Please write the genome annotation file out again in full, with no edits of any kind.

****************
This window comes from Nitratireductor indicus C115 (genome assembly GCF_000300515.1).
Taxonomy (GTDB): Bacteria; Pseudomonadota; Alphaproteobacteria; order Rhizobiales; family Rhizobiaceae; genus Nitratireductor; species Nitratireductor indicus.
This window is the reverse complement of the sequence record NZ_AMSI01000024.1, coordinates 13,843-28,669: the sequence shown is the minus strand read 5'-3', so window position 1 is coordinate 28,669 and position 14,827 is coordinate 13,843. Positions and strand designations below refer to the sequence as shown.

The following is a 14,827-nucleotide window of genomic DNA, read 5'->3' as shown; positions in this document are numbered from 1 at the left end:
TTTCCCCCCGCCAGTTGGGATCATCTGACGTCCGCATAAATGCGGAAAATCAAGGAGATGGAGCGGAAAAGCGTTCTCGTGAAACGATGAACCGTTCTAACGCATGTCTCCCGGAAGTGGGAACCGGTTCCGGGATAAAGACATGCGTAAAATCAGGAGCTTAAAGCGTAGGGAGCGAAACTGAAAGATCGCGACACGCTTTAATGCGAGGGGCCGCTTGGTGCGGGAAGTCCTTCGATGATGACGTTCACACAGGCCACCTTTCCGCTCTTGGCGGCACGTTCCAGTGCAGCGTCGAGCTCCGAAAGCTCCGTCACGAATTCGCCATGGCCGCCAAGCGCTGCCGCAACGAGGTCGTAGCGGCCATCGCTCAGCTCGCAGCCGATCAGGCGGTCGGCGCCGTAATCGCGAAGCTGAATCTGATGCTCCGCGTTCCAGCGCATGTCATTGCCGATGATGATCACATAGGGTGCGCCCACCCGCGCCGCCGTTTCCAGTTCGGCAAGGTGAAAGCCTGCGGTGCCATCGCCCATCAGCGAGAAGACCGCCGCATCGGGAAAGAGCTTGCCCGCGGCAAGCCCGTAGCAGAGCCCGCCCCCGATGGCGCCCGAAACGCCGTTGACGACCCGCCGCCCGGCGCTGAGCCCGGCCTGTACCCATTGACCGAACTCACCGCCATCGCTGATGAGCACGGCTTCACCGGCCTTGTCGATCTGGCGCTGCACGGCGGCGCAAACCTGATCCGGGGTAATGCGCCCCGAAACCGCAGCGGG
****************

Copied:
This window comes from Nitratireductor indicus C115 (genome assembly GCF_000300515.1).
Taxonomy (GTDB): Bacteria; Pseudomonadota; Alphaproteobacteria; order Rhizobiales; family Rhizobiaceae; genus Nitratireductor; species Nitratireductor indicus.
This window is the reverse complement of the sequence record NZ_AMSI01000024.1, coordinates 13,843-28,669: the sequence shown is the minus strand read 5'-3', so window position 1 is coordinate 28,669 and position 14,827 is coordinate 13,843. Positions and strand designations below refer to the sequence as shown.

The following is a 14,827-nucleotide window of genomic DNA, read 5'->3' as shown; positions in this document are numbered from 1 at the left end:
TTTCCCCCCGCCAGTTGGGATCATCTGACGTCCGCATAAATGCGGAAAATCAAGGAGATGGAGCGGAAAAGCGTTCTCGTGAAACGATGAACCGTTCTAACGCATGTCTCCCGGAAGTGGGAACCGGTTCCGGGATAAAGACATGCGTAAAATCAGGAGCTTAAAGCGTAGGGAGCGAAACTGAAAGATCGCGACACGCTTTAATGCGAGGGGCCGCTTGGTGCGGGAAGTCCTTCGATGATGACGTTCACACAGGCCACCTTTCCGCTCTTGGCGGCACGTTCCAGTGCAGCGTCGAGCTCCGAAAGCTCCGTCACGAATTCGCCATGGCCGCCAAGCGCTGCCGCAACGAGGTCGTAGCGGCCATCGCTCAGCTCGCAGCCGATCAGGCGGTCGGCGCCGTAATCGCGAAGCTGAATCTGATGCTCCGCGTTCCAGCGCATGTCATTGCCGATGATGATCACATAGGGTGCGCCCACCCGCGCCGCCGTTTCCAGTTCGGCAAGGTGAAAGCCTGCGGTGCCATCGCCCATCAGCGAGAAGACCGCCGCATCGGGAAAGAGCTTGCCCGCGGCAAGCCCGTAGCAGAGCCCGCCCCCGATGGCGCCCGAAACGCCGTTGACGACCCGCCGCCCGGCGCTGAGCCCGGCCTGTACCCATTGACCGAACTCACCGCCATCGCTGATGAGCACGGCTTCACCGGCCTTGTCGATCTGGCGCTGCACGGCGGCGCAAACCTGATCCGGGGTAATGCGCCCCGAAACCGCAGCGGG